The location is great, in the old town; the Artium (modern art museum) is a one minute walk in one direction, and the Bibat (combined museums of playing cards and of archeology) is about a five minute walk in another. A taxi stand right in front of the Artium made returning to the bus station easy. And the price is a steal: €35 per night for single occupancy of a double, for a room that was as large (if not as pretty) as the one at Pension Edorta. I did get a bit of street noise, but not too late (my room 107 faced Nueva Fuera Kalea). Some of the desk staff spoke English, some did not.

The only potential problem is the shower - a stall shower, on the small side and with curtains instead of doors. If you don't like having the shower curtain touching you while you're showering, stay somewhere else. Another potential issue is that the floors are very slippery (they're some kind of laminate, like what Ikea bookshelves are made of). Even in bare feet I was slipping a bit, and socks were downright treacherous. On the plus side, there were lots of outlets. Wi-Fi speeds I measured were downloads 3.6 mbps and uploads 0.01 mbps, and the Wi-Fi was reliable.

If you're telling the hotel's name to a cab driver, note it's pronounced Deh-zih-DEHR-ee-oh. I said Deh-zih-deh-REE-oh, and the driver literally had no idea what I was saying! Of course, I always have my hotel info in writing and handy to show drivers, so I got where I wanted to go. I'd DEFINITELY stay here again!

I took a taxi both ways to and from the bus station (about €7-8). Unless you really fancy a long walk, followed by getting lost in Vitoria's Old Town, and possibly involving steps and sharp inclines, a taxi is absolutely the way to go. Upon leaving, I asked the desk person to call a taxi, but she said I could save some money by walking one block to the Artium's taxi stand; this worked well.

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Hotel in Bilbao:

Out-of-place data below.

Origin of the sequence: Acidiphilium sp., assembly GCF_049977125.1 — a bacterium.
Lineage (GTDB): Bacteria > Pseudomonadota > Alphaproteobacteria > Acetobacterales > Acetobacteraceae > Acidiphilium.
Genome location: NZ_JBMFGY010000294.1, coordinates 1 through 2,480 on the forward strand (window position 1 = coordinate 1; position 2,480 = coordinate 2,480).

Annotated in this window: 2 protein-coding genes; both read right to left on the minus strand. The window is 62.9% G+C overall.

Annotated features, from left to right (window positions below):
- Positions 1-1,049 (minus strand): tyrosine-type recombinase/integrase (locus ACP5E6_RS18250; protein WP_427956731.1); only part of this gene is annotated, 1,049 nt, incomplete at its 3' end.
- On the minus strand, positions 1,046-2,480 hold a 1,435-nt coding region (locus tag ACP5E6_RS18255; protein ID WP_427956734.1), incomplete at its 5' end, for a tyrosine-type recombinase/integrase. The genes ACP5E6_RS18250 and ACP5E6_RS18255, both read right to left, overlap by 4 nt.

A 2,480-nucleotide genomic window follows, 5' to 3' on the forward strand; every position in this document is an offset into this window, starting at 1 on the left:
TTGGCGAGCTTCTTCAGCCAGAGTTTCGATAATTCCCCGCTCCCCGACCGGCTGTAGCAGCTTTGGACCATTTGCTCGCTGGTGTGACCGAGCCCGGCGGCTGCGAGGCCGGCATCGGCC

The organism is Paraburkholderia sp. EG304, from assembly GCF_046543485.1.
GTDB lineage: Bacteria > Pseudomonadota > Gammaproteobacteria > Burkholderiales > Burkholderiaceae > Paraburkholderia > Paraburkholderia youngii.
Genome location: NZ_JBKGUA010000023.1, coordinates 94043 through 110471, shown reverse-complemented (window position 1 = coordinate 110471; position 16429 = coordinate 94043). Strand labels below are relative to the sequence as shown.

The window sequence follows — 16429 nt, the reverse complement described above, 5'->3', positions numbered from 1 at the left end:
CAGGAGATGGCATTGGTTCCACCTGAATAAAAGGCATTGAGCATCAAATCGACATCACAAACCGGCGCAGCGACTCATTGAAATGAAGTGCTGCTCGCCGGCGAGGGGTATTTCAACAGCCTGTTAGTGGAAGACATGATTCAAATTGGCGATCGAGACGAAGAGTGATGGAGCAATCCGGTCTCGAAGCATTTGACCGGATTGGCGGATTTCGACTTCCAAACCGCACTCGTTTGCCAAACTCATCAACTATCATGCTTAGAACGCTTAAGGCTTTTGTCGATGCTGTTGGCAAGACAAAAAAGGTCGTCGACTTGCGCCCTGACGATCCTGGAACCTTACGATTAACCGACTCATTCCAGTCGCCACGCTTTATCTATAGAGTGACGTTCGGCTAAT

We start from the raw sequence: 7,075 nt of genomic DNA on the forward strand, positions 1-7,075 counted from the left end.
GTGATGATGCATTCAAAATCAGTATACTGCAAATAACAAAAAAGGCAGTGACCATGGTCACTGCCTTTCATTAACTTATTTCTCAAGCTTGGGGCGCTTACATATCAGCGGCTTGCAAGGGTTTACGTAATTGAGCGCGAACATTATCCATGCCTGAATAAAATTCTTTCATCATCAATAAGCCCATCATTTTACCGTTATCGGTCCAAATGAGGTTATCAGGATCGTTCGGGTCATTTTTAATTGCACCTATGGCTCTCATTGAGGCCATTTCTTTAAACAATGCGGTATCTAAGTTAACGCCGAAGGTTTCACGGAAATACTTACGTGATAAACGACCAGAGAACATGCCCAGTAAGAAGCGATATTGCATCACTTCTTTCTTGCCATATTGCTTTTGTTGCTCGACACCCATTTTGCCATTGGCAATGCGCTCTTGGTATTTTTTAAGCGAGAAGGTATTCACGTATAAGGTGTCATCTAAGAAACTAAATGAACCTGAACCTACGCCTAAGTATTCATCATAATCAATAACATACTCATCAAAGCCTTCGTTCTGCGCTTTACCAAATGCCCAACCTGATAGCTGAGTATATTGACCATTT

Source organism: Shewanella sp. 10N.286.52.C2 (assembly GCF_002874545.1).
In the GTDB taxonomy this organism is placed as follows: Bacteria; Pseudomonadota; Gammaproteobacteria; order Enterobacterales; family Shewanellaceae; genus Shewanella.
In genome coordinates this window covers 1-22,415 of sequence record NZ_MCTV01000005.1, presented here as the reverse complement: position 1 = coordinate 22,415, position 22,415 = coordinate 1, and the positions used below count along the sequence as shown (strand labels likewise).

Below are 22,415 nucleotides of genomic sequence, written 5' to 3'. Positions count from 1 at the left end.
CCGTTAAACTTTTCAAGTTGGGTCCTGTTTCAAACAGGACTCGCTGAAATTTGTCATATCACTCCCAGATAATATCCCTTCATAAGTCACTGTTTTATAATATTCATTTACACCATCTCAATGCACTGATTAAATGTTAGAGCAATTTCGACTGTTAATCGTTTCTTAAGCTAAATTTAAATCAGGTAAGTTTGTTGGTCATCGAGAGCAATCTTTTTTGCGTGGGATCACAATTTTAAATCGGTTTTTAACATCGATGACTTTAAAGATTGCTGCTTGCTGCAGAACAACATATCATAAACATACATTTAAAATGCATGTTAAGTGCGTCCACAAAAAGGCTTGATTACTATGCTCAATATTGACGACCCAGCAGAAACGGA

I had great difficulty finding a hotel in Bilbao (details in my thread above about Vitoria hotels); even a month before my stay, lots of places were sold out, and others had only suites and such left (at astronomical prices). I never found the definitive reason, although it may have been the Triathlon that weekend. Then another poster recommended the Hotel Abando, saying they stayed there on their Rick Steves Basque Country tour.

Well, Rick (or his researchers) found a real keeper - the Abando was great! It's a very nice hotel (much "posher" than my other stays on this trip - it's the only one I could recommend without hesitation to someone who's used to more US style polish). For me, its location is perfect. It's in the new town, across the river from the old town and a few blocks from the main tourist office. Furthermore, it's close to a tram stop, a metro stop, and the Renfe train station, so you can get anywhere in the center with a short ride or a 10-20 minute walk. Nearby are all kinds of stores and restaurants.

The room itself was interesting, in that for once my single room was designed as a single, rather than a double split in half (long and really narrow - all you solo travelers know what I mean). So it was quite well laid out, except for only having minimal space for clothing storage. Wi-Fi speeds I measured were really fast (74 mbps download and 11 mbps upload), and the signal was reliable, although "certain websites" were blocked (since this is a family forum I can't mention which kind, but I think you can all figure it out). There's a minibar fridge which isn't too filled, so I was able to chill my own water and soda without having to remove the hotel's items.